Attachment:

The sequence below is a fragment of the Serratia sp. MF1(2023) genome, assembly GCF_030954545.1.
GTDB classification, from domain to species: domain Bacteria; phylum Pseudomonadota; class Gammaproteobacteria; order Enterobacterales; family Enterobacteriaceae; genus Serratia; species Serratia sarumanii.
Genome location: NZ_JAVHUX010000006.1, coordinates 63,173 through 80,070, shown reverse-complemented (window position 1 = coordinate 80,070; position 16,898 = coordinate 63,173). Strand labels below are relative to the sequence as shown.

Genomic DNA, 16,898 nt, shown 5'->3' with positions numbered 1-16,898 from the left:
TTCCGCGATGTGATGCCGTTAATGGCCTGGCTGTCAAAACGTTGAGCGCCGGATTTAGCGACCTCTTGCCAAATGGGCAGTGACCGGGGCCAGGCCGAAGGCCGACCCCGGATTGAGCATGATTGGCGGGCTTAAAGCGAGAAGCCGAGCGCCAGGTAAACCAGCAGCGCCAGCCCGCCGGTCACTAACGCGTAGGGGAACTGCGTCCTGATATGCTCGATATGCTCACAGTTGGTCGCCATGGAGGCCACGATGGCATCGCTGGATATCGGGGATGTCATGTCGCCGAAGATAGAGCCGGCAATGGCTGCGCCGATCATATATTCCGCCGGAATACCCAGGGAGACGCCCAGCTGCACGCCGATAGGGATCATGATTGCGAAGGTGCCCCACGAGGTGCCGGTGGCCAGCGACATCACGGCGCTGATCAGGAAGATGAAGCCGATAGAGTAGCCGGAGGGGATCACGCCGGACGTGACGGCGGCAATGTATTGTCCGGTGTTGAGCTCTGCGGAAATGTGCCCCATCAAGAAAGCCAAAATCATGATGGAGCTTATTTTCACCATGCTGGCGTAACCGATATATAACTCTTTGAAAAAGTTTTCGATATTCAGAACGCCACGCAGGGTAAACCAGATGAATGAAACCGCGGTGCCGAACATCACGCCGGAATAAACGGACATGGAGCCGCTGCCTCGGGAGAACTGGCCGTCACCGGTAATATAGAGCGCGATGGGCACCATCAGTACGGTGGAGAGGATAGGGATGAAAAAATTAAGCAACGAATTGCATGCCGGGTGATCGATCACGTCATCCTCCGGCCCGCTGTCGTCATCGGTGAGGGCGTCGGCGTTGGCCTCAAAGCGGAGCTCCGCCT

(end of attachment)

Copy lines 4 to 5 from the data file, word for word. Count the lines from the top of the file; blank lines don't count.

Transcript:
Genomic DNA, 16,898 nt, shown 5'->3' with positions numbered 1-16,898 from the left:
TTCCGCGATGTGATGCCGTTAATGGCCTGGCTGTCAAAACGTTGAGCGCCGGATTTAGCGACCTCTTGCCAAATGGGCAGTGACCGGGGCCAGGCCGAAGGCCGACCCCGGATTGAGCATGATTGGCGGGCTTAAAGCGAGAAGCCGAGCGCCAGGTAAACCAGCAGCGCCAGCCCGCCGGTCACTAACGCGTAGGGGAACTGCGTCCTGATATGCTCGATATGCTCACAGTTGGTCGCCATGGAGGCCACGATGGCATCGCTGGATATCGGGGATGTCATGTCGCCGAAGATAGAGCCGGCAATGGCTGCGCCGATCATATATTCCGCCGGAATACCCAGGGAGACGCCCAGCTGCACGCCGATAGGGATCATGATTGCGAAGGTGCCCCACGAGGTGCCGGTGGCCAGCGACATCACGGCGCTGATCAGGAAGATGAAGCCGATAGAGTAGCCGGAGGGGATCACGCCGGACGTGACGGCGGCAATGTATTGTCCGGTGTTGAGCTCTGCGGAAATGTGCCCCATCAAGAAAGCCAAAATCATGATGGAGCTTATTTTCACCATGCTGGCGTAACCGATATATAACTCTTTGAAAAAGTTTTCGATATTCAGAACGCCACGCAGGGTAAACCAGATGAATGAAACCGCGGTGCCGAACATCACGCCGGAATAAACGGACATGGAGCCGCTGCCTCGGGAGAACTGGCCGTCACCGGTAATATAGAGCGCGATGGGCACCATCAGTACGGTGGAGAGGATAGGGATGAAAAAATTAAGCAACGAATTGCATGCCGGGTGATCGATCACGTCATCCTCCGGCCCGCTGTCGTCATCGGTGAGGGCGTCGGCGTTGGCCTCAAAGCGGAGCTCCGCCT